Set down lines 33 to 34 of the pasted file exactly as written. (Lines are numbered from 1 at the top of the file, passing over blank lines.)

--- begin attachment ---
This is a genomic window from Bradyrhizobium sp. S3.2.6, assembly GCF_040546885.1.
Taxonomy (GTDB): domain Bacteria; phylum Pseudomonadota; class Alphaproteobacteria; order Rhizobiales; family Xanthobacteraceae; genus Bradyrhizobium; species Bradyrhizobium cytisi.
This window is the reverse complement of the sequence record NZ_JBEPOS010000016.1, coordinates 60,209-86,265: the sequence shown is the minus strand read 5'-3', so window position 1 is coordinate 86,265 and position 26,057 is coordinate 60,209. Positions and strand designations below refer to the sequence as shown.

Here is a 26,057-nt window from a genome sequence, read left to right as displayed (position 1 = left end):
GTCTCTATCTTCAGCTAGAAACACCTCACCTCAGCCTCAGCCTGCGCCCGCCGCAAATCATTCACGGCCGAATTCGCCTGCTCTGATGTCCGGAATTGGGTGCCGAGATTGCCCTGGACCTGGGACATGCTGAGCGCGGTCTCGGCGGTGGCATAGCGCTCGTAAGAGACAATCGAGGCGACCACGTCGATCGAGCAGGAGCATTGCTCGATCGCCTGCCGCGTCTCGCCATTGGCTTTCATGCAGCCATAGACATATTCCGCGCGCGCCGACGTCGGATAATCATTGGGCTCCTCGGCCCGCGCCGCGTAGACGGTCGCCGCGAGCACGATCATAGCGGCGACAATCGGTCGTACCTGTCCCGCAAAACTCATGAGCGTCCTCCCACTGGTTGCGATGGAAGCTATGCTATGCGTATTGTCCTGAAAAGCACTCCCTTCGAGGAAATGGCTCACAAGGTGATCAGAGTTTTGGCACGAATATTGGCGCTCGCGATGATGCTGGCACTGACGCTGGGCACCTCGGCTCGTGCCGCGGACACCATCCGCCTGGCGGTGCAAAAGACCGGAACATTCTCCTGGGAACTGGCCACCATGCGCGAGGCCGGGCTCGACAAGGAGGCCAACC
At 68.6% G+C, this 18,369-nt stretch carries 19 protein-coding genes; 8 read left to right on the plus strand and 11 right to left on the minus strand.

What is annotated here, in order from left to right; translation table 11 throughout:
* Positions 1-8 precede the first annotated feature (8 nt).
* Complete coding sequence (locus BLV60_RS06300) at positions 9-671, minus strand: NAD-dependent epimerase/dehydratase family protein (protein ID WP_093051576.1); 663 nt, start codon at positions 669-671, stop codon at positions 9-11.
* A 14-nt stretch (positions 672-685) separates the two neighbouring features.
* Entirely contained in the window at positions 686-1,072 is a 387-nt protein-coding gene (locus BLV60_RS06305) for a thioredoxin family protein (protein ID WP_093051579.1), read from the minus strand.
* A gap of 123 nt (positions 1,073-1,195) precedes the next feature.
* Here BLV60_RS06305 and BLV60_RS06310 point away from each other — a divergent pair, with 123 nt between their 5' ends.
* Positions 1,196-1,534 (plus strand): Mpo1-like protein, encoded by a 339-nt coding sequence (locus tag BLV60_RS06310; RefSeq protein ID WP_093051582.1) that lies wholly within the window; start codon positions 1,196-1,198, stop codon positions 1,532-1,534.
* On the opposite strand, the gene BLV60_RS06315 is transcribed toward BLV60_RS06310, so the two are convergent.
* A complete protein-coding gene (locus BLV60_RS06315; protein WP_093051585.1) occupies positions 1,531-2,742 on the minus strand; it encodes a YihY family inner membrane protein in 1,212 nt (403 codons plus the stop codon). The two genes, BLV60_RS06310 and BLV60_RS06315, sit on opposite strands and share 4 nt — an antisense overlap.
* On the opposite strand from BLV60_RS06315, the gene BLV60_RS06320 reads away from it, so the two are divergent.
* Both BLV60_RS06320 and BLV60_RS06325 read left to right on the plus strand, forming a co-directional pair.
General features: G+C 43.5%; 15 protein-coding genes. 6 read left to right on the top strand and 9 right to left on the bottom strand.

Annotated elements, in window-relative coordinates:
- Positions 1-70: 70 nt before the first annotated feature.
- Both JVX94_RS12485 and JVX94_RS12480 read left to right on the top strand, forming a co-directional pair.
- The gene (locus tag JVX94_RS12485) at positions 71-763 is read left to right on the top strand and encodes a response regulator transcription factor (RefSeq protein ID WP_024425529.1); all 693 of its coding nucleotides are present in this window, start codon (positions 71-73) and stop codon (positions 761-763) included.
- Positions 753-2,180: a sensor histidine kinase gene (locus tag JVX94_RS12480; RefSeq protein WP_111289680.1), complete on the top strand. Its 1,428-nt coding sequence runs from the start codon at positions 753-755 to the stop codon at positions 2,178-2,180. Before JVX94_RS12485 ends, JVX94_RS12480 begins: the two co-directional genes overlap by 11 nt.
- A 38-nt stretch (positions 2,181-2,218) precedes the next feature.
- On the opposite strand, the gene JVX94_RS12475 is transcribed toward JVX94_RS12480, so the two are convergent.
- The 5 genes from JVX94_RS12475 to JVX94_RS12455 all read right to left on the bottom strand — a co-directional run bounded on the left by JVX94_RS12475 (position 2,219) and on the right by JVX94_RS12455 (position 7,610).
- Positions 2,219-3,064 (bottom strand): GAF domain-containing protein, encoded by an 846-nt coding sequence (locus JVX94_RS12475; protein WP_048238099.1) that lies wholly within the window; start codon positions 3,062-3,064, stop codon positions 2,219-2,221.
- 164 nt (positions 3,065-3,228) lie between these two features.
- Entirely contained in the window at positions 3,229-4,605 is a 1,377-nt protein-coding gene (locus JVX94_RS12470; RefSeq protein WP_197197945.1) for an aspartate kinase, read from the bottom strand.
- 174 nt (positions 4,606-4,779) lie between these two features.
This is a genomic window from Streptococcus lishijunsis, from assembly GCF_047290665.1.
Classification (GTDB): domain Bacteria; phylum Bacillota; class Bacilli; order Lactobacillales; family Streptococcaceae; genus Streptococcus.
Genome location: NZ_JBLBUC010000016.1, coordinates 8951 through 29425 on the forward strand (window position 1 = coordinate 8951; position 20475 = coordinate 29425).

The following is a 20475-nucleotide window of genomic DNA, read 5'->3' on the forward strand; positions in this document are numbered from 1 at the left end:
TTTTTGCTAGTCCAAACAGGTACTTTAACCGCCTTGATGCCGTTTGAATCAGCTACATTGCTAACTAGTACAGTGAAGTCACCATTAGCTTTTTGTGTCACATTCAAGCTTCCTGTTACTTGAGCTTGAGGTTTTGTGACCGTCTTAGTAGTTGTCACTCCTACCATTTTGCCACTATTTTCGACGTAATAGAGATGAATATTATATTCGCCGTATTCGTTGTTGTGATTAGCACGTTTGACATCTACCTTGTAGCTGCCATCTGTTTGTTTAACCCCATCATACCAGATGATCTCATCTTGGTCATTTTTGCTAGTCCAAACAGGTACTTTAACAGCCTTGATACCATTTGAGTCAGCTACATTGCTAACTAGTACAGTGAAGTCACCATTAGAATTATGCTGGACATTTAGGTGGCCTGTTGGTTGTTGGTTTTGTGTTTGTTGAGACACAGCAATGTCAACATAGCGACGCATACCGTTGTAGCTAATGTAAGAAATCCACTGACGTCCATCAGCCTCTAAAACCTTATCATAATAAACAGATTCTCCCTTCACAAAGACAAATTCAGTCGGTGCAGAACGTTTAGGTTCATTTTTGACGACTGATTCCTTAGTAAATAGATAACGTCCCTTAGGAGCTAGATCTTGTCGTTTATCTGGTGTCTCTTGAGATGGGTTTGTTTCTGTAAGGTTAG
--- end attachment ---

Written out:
Classification (GTDB): domain Bacteria; phylum Bacillota; class Bacilli; order Lactobacillales; family Streptococcaceae; genus Streptococcus.
Genome location: NZ_JBLBUC010000016.1, coordinates 8951 through 29425 on the forward strand (window position 1 = coordinate 8951; position 20475 = coordinate 29425).